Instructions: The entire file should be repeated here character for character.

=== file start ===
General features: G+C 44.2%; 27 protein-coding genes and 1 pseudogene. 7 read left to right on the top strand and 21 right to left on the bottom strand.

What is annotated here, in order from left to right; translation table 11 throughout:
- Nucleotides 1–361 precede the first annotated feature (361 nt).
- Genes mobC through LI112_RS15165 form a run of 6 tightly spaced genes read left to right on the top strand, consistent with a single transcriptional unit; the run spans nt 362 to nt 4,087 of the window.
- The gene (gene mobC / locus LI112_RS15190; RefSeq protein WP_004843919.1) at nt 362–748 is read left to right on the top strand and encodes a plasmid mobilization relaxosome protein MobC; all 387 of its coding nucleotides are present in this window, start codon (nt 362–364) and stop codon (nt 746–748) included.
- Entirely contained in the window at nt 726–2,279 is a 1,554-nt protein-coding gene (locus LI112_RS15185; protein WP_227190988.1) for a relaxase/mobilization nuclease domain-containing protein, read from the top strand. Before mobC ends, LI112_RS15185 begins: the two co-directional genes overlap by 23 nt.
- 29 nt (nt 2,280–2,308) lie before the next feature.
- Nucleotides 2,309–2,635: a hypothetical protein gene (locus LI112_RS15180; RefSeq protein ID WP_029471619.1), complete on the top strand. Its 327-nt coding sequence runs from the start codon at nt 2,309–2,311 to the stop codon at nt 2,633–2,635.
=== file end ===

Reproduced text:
General features: G+C 44.2%; 27 protein-coding genes and 1 pseudogene. 7 read left to right on the top strand and 21 right to left on the bottom strand.

What is annotated here, in order from left to right; translation table 11 throughout:
- Nucleotides 1–361 precede the first annotated feature (361 nt).
- Genes mobC through LI112_RS15165 form a run of 6 tightly spaced genes read left to right on the top strand, consistent with a single transcriptional unit; the run spans nt 362 to nt 4,087 of the window.
- The gene (gene mobC / locus LI112_RS15190; RefSeq protein WP_004843919.1) at nt 362–748 is read left to right on the top strand and encodes a plasmid mobilization relaxosome protein MobC; all 387 of its coding nucleotides are present in this window, start codon (nt 362–364) and stop codon (nt 746–748) included.
- Entirely contained in the window at nt 726–2,279 is a 1,554-nt protein-coding gene (locus LI112_RS15185; protein WP_227190988.1) for a relaxase/mobilization nuclease domain-containing protein, read from the top strand. Before mobC ends, LI112_RS15185 begins: the two co-directional genes overlap by 23 nt.
- 29 nt (nt 2,280–2,308) lie before the next feature.
- Nucleotides 2,309–2,635: a hypothetical protein gene (locus LI112_RS15180; RefSeq protein ID WP_029471619.1), complete on the top strand. Its 327-nt coding sequence runs from the start codon at nt 2,309–2,311 to the stop codon at nt 2,633–2,635.